This Week in Comp, May 12 – 16

By David Wylie, Senior Technical Writer

By David Wylie, Senior Technical Writer

This Week in Comp provides an overview of workers’ compensation news from across the country.


OSHA update
OSHA advisory committees are studying strategies to address health hazards, construction and temporary workers; whistleblower committee re-charter…MORE

Denton could be first city in Texas to ban fracking
Fracking has led to major economic benefits but also to fears that chemicals used in the process could spread to water supplies and worsen air quality…MORE

Cited and fined! Employers discovering OSHA is serious about eliminating falls
Nearly one-third of all construction fatalities last year were related to falls. Failing to provide fall protection is one of the 10 most-frequently cited OSHA violations….MORE

First study unveiled to focus on occupation and obesity
Truckers, movers, police and firefighters are likeliest to be obese. Doctors, scientists and teachers are the healthiest. Those are the results of a first-of-its-type study the Washington State Department of Labor & Industries sponsored connecting occupation with obesity…MORE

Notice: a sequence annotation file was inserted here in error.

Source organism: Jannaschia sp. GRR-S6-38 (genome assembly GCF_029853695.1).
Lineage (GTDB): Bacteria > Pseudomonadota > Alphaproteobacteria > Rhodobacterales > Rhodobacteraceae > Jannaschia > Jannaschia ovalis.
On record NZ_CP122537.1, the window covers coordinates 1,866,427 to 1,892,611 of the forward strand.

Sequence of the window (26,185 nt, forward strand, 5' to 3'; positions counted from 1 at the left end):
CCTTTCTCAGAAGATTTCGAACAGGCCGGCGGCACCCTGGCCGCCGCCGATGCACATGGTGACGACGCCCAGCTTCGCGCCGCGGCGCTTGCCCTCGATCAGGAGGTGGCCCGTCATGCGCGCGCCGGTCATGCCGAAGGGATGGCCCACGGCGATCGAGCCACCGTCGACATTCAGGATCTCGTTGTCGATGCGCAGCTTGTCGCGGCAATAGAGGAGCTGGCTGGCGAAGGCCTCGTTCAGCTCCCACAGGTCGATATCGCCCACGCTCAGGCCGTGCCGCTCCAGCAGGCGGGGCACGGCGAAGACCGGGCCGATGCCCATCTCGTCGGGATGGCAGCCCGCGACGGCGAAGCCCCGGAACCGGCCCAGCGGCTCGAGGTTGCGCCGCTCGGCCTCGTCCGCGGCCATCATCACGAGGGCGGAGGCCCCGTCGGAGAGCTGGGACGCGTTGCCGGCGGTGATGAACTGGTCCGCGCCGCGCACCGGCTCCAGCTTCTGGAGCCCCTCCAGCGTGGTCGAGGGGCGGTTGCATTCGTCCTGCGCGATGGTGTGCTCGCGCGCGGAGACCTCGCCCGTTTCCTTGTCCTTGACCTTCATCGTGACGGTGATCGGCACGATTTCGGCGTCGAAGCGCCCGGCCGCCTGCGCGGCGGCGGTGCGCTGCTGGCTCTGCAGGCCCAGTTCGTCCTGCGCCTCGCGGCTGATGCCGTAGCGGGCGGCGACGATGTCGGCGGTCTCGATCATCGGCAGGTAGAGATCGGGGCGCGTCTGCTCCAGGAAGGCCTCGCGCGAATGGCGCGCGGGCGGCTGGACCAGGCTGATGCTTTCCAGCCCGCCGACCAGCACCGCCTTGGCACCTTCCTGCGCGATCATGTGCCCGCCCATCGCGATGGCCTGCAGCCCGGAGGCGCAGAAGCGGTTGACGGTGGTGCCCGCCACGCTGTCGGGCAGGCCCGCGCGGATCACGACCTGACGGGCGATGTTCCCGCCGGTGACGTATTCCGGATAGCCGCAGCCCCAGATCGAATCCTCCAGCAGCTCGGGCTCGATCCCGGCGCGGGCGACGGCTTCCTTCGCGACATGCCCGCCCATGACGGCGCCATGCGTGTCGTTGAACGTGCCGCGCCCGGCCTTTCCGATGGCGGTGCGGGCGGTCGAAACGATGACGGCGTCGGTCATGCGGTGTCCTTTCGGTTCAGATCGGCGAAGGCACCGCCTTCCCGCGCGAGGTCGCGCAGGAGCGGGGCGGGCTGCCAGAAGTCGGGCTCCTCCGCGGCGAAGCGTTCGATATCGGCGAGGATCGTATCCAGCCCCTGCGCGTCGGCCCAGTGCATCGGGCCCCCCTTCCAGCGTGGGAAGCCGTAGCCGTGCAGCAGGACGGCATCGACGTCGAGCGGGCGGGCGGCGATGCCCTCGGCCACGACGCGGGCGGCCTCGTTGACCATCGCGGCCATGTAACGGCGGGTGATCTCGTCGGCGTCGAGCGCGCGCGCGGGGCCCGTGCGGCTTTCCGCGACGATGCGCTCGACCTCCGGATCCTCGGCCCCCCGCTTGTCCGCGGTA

Wellness reduces health risks 25%, cuts comp claims
A study by Pinnacol Assurance found that workplace wellness programs reduce employee health risks by 25 percent. The study also found that wellness program participants cut their smoking rates, as well as their cancer, depression and stress risks…MORE

Autopilot fear
From strict guidelines to sophisticated software, adjusters and their ability to judge each claim individually are being removed from the claims process. That trend doesn’t sit well with David DePaolo…MORE

State fund news

SAIF CEO is fired after three months
The board of directors for Oregon’s SAIF Corporation has fired John Plotkin on allegations of inappropriate comments he made to employees…MORE
Opioid epidemic

Opioid paradox: The drugs can cause pain
The condition is also called “paradoxical hyperalgesia” because a patient may experience more pain resulting from their opioid treatment rather than a decrease in pain. The phenomena can encourage dangerous dose escalation as doctors struggle to control a patient’s chronic pain…MORE

About the author
David Wylie is the senior technical writer at Texas Mutual Insurance Company. He works closely with Texas Mutual’s safety professionals to teach employers and their employees how to prevent workplace accidents and their associated costs. David holds the OSHA 10-hour general safety certification and a degree in journalism from Southwest Texas State University.

Links to and from this blog do not reflect any affiliation between Texas Mutual Insurance Company and third parties, and are not an endorsement by Texas Mutual Insurance Company of the linked sites (or their owners or operators) or of any content located there. Texas Mutual Insurance Company does not vouch for the availability or accuracy of any information contained on linked sites.

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